Booze sales, accidents set to surge in April
text size

Booze sales, accidents set to surge in April

Sathien Sathientham, chief executive of Carabao Group, the SET-listed manufacturer of Carabao Dang beverages, said sales of alcoholic beverages in April are expected to double compared with other months except December.

"Road safety network partners are concerned that following the pandemic, the death toll from road accidents will rise as people return to their normal routine," said Nuttapong Boontob, a board member and assistant secretary of the ThaiRoads Foundation, a non-profit and road safety advocacy organisation.

Road accidents always skyrocket during the New Year and Songkran festivals, he said.

The authorities will be monitoring road accidents during Songkran's infamous "seven dangerous days" period (April 11-17).

There were 2,203 road accidents, causing 264 deaths and 2,208 injuries, during the Songkran festival from April 11-17, 2023, down by 38% compared to 2019, but up by 15% compared to 2020, according to the Interior Ministry's Department of Disaster Prevention and Mitigation.

The main causes of accidents were speeding (38%), drink-driving (24%) and reckless driving behaviour (18%), according to a report by the ThaiRoads Foundation.

However, before the pandemic in 2019, drink-driving was the major cause of road accidents (37%) followed by speeding (28%).

"During 2023's Songkran, drink-related accidents increased while the pandemic eased," according to the report.

Mr Nuttapong said road accidents due to drink-driving during Songkran this year are expected to increase as the government plans to lengthen this year's Songkran festival to promote tourism and stimulate the economy.

Moreover, in December last year the government extended the opening hours of pubs and bars in Bangkok, Chiang Mai, Phuket, Chon Buri and Koh Samui until 4am.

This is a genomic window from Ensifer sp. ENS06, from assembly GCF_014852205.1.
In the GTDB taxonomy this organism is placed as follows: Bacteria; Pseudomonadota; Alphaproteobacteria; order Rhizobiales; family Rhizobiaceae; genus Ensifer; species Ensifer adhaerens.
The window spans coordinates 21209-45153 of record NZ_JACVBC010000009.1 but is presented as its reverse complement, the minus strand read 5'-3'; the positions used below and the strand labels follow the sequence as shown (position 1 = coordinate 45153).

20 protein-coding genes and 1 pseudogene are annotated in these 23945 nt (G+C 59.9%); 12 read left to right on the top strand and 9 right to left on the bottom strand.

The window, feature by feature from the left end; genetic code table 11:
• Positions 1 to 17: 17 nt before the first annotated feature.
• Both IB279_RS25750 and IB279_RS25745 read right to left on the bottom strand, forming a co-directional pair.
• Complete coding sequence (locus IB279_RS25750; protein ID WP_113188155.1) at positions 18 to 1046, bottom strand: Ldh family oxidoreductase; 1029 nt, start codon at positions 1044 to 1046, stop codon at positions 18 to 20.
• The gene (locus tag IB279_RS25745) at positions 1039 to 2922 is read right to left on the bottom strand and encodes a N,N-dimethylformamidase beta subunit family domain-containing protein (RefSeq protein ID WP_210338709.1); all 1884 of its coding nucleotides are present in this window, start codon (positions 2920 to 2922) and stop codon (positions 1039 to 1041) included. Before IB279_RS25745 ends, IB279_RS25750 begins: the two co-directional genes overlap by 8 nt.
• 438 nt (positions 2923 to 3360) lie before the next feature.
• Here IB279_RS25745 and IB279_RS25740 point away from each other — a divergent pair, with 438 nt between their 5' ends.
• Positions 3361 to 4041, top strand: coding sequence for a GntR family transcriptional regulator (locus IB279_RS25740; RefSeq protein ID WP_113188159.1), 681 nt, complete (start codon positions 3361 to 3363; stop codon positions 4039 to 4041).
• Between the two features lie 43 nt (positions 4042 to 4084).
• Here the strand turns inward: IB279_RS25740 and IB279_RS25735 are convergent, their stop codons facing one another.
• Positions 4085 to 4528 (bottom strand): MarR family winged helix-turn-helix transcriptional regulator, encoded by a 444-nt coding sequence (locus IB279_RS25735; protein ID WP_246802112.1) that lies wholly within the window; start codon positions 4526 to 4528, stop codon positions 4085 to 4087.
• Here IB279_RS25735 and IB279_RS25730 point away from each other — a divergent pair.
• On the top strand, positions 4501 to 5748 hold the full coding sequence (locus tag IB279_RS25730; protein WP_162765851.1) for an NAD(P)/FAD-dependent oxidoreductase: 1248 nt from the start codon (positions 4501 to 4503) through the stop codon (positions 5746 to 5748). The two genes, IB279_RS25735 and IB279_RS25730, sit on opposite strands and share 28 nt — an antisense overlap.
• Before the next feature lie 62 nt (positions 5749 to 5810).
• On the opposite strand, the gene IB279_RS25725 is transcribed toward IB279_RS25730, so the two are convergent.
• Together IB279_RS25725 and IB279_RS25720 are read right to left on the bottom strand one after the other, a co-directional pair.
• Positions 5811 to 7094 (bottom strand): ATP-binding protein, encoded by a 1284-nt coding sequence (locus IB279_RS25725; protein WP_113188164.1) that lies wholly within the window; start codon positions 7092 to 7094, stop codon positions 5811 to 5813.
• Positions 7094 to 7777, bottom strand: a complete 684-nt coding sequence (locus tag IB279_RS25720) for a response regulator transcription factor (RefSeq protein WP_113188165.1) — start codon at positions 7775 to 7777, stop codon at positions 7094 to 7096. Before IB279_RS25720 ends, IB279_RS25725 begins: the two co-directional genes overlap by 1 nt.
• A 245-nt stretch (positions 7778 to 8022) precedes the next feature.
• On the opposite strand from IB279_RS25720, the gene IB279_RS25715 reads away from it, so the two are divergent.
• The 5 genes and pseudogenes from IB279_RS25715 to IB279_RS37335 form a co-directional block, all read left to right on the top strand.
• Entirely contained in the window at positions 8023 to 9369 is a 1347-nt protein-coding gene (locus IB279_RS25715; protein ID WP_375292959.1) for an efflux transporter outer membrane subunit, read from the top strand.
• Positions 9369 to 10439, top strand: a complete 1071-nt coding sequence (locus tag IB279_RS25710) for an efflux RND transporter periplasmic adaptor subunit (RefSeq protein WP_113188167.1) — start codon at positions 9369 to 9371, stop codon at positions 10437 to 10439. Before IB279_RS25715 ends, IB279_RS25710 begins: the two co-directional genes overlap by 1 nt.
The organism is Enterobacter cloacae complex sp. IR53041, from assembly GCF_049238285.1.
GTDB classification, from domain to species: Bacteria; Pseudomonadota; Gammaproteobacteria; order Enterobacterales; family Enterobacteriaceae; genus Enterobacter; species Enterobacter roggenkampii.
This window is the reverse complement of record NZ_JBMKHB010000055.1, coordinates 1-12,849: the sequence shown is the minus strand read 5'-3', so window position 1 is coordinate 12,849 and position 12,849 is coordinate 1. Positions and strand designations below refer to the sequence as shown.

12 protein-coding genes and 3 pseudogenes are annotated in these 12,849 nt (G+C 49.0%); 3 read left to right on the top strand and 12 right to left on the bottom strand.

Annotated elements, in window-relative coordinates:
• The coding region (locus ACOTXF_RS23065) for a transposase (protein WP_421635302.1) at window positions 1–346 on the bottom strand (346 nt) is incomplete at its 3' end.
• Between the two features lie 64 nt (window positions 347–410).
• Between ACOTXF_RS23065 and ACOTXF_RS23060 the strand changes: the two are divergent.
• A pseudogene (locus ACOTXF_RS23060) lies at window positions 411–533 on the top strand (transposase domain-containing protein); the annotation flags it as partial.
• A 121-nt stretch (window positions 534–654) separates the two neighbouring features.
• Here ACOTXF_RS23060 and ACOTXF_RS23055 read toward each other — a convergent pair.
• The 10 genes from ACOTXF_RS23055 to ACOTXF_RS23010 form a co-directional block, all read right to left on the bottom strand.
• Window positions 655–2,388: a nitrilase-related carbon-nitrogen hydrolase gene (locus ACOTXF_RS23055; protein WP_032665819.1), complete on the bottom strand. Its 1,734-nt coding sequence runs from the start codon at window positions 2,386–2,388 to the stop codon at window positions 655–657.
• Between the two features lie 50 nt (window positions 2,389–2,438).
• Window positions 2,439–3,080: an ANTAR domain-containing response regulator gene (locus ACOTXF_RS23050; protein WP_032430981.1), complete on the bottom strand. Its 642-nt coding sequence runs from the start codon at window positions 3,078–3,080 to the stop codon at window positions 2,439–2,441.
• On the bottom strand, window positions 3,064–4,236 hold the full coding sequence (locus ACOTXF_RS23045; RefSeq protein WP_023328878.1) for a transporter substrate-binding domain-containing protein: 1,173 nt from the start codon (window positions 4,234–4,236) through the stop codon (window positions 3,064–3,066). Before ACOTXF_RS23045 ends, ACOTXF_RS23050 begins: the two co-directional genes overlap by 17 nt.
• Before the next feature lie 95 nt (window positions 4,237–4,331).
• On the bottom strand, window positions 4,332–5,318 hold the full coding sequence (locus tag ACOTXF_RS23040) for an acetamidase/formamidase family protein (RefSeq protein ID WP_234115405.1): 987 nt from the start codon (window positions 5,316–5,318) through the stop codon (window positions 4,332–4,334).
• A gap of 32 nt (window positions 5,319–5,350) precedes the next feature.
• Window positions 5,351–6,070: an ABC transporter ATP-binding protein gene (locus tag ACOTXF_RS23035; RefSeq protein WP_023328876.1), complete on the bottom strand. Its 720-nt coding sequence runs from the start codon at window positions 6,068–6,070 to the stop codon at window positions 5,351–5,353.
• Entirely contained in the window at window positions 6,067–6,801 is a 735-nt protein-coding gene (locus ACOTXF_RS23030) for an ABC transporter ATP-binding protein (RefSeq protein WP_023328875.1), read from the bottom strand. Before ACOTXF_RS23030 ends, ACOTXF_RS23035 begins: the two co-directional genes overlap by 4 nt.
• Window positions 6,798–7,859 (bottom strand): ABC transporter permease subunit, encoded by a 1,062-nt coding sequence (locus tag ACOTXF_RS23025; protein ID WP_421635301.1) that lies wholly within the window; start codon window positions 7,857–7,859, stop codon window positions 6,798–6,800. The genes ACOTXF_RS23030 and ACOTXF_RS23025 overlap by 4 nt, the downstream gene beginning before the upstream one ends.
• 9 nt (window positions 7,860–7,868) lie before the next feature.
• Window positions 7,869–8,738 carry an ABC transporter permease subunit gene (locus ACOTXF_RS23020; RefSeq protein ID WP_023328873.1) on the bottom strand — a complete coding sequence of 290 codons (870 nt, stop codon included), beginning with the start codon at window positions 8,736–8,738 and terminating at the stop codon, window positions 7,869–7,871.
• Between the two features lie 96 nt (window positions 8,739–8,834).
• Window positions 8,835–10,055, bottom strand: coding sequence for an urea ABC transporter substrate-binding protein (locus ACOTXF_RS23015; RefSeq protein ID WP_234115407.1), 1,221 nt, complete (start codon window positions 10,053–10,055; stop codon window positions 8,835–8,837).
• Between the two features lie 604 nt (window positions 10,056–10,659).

"I know the government wants to boost the economy, but they should also consider the fact that the growth of the economy comes with the losses from road accidents, which is also deemed as a loss to the economy," Mr Nuttapong said.

The loss of economic value due to road accidents was estimated at more than 642 billion baht in 2019, with 19,904 fatalities, according to a study by the Thailand Development Research Institute in 2021.

Mr Nuttapong said many Thais are still unaware of the effects of alcohol, especially the inability to make decisions while driving.

Some people still think it is okay to be drunk while driving, he added.

"We always stress in our campaigns that drink-driving affects the driver's decision while driving. However, Thais still don't buy that. So, another way to solve this problem is to strictly enforce the law," Mr Nuttapong said.

To prevent any untoward incidents during the festival, he also called on local police to set up more security checkpoints.

Mr Nuttapong said road safety is a shared responsibility and the government, civil society and the private sector must all play a role in reducing deaths and injuries.

Do you like the content of this article?